The first thing George Bahgory said to me when I met him was, “Helen, I am too much human.” I smiled and nodded; I believed it. The second thing he said was “Hand me my internet.” I glanced around and handed him his laptop.

Bahgory is a well-known Egyptian painter, cartoonist, and sculptor. He is 80 years old and most famous for his work as a cartoonist. Perhaps my interest in him is just a testament to the fact that I don’t meet older people very often, but I do think that George is special. He seems burdened with an exaggerated sense of his own grandeur, which feeds an enduring regret at never becoming the legendary painter he feels he should be. I was visiting his studio in downtown Cairo to have a little chat before writing a review of his new collection of paintings, themed around Cairo’s revolutionary battles of the past year. His first words to me were endearing, but it was easy to be endeared. Bahgory is often referred to as the “Granddaddy of Egyptian caricature,” but with his mustache and pointy goatee, woolen stocking cap and scarf, and long, gray, curly hair, he actually looks like a caricature of a painter.

Bahgory’s persona swims back and forth between so many separate, but equally idealized eras. As I spoke to him, the romantic literary and artistic associations started to pile up on top of each other.

As a painter, he’s a cubist. His idol is Picasso, a fact that someone with even the most cursory knowledge of art history could probably guess from seeing a few of his paintings. He graduated from college in 1955, one year before Gamal Abdel Nasser became president of Egypt, and three years after the Free Officers Revolution booted the monarchy and the British for good. He once held an exhibition in which almost all the paintings were of Om Kalthoum, the great mother of Arab classical music. (Her importance to Arab culture and status as an icon has been described to me as “Elvis, and the Beatles, and Bob Dylan all at the same time.”)

For me, Om Kalthoum is a phantom, wafting through the contemporary city where I live. I know her voice; it drifts from taxi radios, through shabby bars and coffee shops. And I know her face, emerging from countless paintings, posters, t-shirts, and monuments. But Bahgory knew her — he was my age in her heyday — and she clearly lives on in his imagination. Even his latest collection of paintings includes two of Om Kalthoum.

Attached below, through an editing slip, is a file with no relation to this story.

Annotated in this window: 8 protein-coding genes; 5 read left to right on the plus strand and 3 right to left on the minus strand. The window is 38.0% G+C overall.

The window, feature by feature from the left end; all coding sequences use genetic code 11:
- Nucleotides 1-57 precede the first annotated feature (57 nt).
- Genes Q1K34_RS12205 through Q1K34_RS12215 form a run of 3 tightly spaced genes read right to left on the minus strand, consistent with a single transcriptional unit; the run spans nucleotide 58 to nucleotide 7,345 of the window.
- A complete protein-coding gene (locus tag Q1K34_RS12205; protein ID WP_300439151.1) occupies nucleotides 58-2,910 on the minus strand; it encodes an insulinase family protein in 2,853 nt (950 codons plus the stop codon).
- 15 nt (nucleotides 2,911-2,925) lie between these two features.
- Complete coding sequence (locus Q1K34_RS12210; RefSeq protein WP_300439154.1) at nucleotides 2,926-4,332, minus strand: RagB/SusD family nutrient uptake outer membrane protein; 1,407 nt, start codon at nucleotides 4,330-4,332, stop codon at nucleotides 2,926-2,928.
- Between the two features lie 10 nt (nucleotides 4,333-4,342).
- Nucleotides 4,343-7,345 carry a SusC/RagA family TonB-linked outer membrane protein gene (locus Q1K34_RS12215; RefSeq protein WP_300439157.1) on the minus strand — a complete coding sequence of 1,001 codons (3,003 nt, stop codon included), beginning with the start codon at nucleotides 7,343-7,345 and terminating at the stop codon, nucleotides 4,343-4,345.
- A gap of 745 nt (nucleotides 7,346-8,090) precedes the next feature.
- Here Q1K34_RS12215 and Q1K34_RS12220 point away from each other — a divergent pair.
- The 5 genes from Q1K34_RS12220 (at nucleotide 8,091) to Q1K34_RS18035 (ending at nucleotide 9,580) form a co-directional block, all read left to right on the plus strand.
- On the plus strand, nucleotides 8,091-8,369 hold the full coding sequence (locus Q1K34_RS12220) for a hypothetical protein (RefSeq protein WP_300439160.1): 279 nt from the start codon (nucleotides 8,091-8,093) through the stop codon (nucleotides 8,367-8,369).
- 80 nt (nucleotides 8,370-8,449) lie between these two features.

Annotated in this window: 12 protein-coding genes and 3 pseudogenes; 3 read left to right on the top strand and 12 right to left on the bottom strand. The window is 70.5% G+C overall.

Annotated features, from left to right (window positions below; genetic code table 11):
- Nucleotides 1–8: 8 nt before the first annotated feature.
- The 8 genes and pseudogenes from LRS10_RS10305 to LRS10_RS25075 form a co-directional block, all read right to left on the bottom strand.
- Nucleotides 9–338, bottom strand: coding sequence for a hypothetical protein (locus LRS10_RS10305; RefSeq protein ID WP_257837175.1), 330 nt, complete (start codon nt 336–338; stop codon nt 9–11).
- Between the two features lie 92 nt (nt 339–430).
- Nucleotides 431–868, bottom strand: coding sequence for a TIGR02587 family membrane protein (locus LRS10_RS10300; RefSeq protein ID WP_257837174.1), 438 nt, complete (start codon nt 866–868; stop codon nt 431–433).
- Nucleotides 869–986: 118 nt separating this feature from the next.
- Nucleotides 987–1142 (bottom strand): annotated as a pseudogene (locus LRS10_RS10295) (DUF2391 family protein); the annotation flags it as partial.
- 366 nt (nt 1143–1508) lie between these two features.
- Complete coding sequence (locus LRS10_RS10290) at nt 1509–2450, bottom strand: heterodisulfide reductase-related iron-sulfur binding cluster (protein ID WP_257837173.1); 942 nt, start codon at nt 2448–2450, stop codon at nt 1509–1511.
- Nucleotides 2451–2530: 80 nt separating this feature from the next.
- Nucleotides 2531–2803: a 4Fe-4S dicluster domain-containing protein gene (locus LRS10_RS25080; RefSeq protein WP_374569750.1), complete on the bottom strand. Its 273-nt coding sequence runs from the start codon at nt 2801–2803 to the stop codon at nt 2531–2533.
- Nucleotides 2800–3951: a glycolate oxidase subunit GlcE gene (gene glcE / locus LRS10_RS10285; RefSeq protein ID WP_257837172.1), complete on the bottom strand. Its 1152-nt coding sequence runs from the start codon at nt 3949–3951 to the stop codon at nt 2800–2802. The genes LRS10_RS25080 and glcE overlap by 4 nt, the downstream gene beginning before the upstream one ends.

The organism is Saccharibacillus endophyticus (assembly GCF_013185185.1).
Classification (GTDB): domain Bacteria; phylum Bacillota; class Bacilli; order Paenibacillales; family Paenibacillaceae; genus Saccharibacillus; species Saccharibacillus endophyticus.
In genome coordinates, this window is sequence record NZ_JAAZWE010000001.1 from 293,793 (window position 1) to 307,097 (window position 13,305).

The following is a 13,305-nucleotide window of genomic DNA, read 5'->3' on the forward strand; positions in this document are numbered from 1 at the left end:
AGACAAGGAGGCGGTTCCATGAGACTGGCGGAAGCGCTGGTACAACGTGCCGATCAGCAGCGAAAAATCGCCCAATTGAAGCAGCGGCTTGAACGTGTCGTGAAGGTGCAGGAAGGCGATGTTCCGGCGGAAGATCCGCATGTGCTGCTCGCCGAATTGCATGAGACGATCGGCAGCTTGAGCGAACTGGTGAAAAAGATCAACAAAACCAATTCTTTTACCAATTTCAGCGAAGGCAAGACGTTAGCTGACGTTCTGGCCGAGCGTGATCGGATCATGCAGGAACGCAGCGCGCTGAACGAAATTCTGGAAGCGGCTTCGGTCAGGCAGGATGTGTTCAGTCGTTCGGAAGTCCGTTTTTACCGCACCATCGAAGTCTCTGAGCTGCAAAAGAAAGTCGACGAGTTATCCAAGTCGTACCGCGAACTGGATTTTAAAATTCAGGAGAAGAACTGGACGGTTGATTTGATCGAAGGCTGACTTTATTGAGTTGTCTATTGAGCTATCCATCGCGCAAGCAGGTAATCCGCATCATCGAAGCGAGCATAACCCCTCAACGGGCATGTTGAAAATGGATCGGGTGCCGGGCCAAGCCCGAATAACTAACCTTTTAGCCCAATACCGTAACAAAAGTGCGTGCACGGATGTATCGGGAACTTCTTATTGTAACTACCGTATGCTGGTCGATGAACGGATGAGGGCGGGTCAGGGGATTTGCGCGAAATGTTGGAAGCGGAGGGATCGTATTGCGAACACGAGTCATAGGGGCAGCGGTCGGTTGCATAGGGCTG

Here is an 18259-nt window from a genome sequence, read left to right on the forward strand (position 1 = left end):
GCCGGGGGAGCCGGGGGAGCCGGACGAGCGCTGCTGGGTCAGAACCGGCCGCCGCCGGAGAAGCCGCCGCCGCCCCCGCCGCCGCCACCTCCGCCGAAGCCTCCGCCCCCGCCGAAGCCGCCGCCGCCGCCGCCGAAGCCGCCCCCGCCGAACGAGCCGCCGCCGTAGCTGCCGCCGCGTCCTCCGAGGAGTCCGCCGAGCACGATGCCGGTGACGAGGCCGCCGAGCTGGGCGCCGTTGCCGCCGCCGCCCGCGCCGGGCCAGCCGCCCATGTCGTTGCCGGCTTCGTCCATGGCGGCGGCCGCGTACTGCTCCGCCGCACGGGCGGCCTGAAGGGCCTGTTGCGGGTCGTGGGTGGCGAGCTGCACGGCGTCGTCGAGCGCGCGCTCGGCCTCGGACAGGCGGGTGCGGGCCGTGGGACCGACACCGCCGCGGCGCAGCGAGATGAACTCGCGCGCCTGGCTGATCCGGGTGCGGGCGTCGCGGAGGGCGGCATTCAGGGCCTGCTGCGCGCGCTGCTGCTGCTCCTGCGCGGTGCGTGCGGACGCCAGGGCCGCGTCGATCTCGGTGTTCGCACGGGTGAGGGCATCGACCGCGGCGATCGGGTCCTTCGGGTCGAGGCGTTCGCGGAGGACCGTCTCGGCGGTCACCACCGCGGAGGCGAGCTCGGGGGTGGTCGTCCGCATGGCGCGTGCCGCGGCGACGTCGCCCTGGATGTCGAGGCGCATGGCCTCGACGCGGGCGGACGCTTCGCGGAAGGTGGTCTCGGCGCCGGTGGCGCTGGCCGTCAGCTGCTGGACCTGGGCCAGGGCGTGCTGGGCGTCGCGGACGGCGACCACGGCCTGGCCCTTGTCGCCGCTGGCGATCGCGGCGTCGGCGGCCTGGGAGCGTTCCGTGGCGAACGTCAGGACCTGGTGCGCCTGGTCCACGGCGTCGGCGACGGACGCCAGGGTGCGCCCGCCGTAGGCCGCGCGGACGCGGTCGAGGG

Flipping through a book of painted sketches, I stopped at one of a bespectacled man sitting at a café table, awash in pink light. “My friend Naguib Mahfouz,” Bahgory said. While no one casts quite the cultural shadow of Om Kalthoum, Mahfouz comes close. He is a giant of Arabic literature, and a winner of the Nobel Prize.

Bahgory’s world seems haunted by these looming specters of past Cairene grandeur. I tried to imagine what downtown Cairo was like back then… Mahfouz’s Cairo, Kalthoum’s Cairo, Bahgory’s Cairo. But as much as I felt vaguely awed by the transformations Bahgory had witnessed, and the legends who had been his acquaintance, he still didn’t even seem like quite a product of those days. Maybe 19th-century Paris was more Bahgory’s home.

I was reminded of two things: 1) That movie, Midnight in Paris — in particular the part where Owen Wilson and the girl he likes go even further back into time, and sit at a table with Gauguin and Renoir. 2) The term “flâneur” which I had just heard defined for the first time the day before — the urban walker and leisurely observer, a character popularized and defined by Baudelaire.

I mentioned to Bahgory that I was coming from the Townhouse Gallery around the corner, a center of the Cairo contemporary art scene. “Are you friends with them?” he asked, “I hate them. They tell all the young artists not to paint, and to do things that are new.”

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